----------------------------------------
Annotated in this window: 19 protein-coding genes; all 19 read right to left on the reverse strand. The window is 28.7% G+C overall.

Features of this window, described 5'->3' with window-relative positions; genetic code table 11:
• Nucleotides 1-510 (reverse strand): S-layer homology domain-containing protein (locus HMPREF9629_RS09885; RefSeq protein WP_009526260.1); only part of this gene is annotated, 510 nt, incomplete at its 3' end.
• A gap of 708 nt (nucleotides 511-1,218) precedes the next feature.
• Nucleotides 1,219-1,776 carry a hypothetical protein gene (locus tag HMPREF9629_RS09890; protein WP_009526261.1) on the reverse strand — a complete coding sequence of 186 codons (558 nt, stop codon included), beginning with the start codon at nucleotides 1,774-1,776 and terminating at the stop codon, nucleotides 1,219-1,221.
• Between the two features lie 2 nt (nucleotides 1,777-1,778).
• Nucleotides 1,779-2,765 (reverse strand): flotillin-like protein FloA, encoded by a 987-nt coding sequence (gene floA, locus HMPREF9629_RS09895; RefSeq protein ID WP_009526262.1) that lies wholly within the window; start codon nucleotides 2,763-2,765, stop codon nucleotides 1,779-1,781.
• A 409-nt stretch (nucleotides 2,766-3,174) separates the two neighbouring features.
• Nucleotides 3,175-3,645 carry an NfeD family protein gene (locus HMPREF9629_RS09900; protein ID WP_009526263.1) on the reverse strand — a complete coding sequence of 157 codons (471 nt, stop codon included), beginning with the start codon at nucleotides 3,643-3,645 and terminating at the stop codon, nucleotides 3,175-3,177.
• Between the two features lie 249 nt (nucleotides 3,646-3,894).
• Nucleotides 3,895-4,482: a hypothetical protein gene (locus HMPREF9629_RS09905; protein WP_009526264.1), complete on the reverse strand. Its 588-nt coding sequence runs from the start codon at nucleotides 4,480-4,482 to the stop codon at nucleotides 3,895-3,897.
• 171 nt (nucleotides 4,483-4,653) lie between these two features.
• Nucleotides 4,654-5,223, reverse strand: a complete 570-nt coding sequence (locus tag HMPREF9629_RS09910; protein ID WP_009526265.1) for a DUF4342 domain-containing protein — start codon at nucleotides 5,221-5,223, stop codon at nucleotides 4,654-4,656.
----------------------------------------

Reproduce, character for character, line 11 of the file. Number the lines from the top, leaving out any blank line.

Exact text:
• Nucleotides 3,895-4,482: a hypothetical protein gene (locus HMPREF9629_RS09905; protein WP_009526264.1), complete on the reverse strand. Its 588-nt coding sequence runs from the start codon at nucleotides 4,480-4,482 to the stop codon at nucleotides 3,895-3,897.